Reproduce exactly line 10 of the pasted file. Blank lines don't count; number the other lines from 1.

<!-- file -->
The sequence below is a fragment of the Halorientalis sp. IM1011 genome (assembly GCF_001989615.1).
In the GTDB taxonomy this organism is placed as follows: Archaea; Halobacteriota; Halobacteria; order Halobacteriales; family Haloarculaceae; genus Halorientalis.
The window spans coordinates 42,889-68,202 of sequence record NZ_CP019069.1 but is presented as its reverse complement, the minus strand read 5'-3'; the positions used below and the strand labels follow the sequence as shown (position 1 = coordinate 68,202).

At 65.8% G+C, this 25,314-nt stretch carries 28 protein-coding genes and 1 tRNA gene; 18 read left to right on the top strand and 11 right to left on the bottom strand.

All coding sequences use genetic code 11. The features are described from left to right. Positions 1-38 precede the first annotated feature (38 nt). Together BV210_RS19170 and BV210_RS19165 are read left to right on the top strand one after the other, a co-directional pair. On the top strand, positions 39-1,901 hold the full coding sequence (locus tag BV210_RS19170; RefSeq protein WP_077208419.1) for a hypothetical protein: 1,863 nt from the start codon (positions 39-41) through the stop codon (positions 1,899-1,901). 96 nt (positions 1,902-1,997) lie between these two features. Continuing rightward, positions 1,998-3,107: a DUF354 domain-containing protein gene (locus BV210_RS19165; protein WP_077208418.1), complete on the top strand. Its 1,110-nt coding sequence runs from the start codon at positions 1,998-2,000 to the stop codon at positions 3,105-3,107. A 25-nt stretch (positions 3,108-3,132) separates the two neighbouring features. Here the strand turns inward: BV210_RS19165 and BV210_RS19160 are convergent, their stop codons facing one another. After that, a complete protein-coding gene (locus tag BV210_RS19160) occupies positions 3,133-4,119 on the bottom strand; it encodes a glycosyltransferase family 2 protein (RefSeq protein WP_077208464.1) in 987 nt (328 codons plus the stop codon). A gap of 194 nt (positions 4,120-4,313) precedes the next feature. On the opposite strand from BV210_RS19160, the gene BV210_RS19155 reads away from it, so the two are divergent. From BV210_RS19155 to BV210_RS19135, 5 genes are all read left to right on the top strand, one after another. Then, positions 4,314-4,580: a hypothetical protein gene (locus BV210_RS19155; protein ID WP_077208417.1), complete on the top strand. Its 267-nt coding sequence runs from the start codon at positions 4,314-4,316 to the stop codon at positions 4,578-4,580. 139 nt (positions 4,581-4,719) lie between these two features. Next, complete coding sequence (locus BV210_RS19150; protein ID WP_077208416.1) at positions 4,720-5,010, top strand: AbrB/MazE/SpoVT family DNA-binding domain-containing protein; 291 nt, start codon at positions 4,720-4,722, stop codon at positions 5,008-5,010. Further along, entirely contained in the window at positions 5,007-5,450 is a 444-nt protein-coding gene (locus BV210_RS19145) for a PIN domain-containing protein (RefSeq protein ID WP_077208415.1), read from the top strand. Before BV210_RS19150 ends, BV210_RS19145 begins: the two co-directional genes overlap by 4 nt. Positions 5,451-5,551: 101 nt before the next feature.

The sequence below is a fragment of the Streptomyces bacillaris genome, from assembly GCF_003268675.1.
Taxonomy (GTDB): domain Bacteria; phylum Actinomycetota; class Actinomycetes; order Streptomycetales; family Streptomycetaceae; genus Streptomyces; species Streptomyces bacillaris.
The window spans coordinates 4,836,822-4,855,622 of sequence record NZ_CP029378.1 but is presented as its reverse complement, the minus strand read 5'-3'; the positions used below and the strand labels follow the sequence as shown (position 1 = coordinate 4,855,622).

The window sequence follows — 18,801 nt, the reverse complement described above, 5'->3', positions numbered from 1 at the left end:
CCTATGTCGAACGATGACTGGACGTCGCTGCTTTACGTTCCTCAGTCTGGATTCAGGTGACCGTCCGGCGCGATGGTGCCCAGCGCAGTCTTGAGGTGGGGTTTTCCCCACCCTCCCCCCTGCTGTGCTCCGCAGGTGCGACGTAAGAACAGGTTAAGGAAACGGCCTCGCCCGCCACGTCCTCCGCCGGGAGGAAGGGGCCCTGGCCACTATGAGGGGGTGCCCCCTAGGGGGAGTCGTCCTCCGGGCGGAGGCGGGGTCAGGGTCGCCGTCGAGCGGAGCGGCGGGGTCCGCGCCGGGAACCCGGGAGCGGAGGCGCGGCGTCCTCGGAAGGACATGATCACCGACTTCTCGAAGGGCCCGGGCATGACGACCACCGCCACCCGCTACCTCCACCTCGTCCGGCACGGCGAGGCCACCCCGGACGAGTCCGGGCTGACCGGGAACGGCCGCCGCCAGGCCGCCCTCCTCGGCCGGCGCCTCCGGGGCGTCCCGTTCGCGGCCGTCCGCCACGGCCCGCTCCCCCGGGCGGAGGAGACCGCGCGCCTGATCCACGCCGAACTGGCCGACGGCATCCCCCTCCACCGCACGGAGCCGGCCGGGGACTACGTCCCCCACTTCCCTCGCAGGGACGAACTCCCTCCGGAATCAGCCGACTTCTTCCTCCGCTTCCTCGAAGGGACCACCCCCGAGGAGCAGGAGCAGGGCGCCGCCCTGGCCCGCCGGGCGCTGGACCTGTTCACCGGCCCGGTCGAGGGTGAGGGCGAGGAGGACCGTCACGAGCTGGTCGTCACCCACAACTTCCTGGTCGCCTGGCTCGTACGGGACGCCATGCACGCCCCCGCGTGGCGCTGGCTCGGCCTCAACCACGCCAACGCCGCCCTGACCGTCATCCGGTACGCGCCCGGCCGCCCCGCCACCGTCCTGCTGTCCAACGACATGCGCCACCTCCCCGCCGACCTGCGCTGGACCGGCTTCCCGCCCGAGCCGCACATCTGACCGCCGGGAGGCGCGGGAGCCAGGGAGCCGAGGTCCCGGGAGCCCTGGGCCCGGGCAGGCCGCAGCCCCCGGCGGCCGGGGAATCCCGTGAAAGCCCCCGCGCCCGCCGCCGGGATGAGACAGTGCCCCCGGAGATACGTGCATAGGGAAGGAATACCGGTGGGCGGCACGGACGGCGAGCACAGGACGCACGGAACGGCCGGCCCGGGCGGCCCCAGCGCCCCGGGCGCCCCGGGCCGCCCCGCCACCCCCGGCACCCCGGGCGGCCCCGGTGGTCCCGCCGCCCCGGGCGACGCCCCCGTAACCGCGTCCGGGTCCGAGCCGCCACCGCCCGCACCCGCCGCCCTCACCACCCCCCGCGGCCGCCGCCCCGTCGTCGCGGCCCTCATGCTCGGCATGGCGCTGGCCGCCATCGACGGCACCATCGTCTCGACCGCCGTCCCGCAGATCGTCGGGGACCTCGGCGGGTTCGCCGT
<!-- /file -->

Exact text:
CCTATGTCGAACGATGACTGGACGTCGCTGCTTTACGTTCCTCAGTCTGGATTCAGGTGACCGTCCGGCGCGATGGTGCCCAGCGCAGTCTTGAGGTGGGGTTTTCCCCACCCTCCCCCCTGCTGTGCTCCGCAGGTGCGACGTAAGAACAGGTTAAGGAAACGGCCTCGCCCGCCACGTCCTCCGCCGGGAGGAAGGGGCCCTGGCCACTATGAGGGGGTGCCCCCTAGGGGGAGTCGTCCTCCGGGCGGAGGCGGGGTCAGGGTCGCCGTCGAGCGGAGCGGCGGGGTCCGCGCCGGGAACCCGGGAGCGGAGGCGCGGCGTCCTCGGAAGGACATGATCACCGACTTCTCGAAGGGCCCGGGCATGACGACCACCGCCACCCGCTACCTCCACCTCGTCCGGCACGGCGAGGCCACCCCGGACGAGTCCGGGCTGACCGGGAACGGCCGCCGCCAGGCCGCCCTCCTCGGCCGGCGCCTCCGGGGCGTCCCGTTCGCGGCCGTCCGCCACGGCCCGCTCCCCCGGGCGGAGGAGACCGCGCGCCTGATCCACGCCGAACTGGCCGACGGCATCCCCCTCCACCGCACGGAGCCGGCCGGGGACTACGTCCCCCACTTCCCTCGCAGGGACGAACTCCCTCCGGAATCAGCCGACTTCTTCCTCCGCTTCCTCGAAGGGACCACCCCCGAGGAGCAGGAGCAGGGCGCCGCCCTGGCCCGCCGGGCGCTGGACCTGTTCACCGGCCCGGTCGAGGGTGAGGGCGAGGAGGACCGTCACGAGCTGGTCGTCACCCACAACTTCCTGGTCGCCTGGCTCGTACGGGACGCCATGCACGCCCCCGCGTGGCGCTGGCTCGGCCTCAACCACGCCAACGCCGCCCTGACCGTCATCCGGTACGCGCCCGGCCGCCCCGCCACCGTCCTGCTGTCCAACGACATGCGCCACCTCCCCGCCGACCTGCGCTGGACCGGCTTCCCGCCCGAGCCGCACATCTGACCGCCGGGAGGCGCGGGAGCCAGGGAGCCGAGGTCCCGGGAGCCCTGGGCCCGGGCAGGCCGCAGCCCCCGGCGGCCGGGGAATCCCGTGAAAGCCCCCGCGCCCGCCGCCGGGATGAGACAGTGCCCCCGGAGATACGTGCATAGGGAAGGAATACCGGTGGGCGGCACGGACGGCGAGCACAGGACGCACGGAACGGCCGGCCCGGGCGGCCCCAGCGCCCCGGGCGCCCCGGGCCGCCCCGCCACCCCCGGCACCCCGGGCGGCCCCGGTGGTCCCGCCGCCCCGGGCGACGCCCCCGTAACCGCGTCCGGGTCCGAGCCGCCACCGCCCGCACCCGCCGCCCTCACCACCCCCCGCGGCCGCCGCCCCGTCGTCGCGGCCCTCATGCTCGGCATGGCGCTGGCCGCCATCGACGGCACCATCGTCTCGACCGCCGTCCCGCAGATCGTCGGGGACCTCGGCGGGTTCGCCGT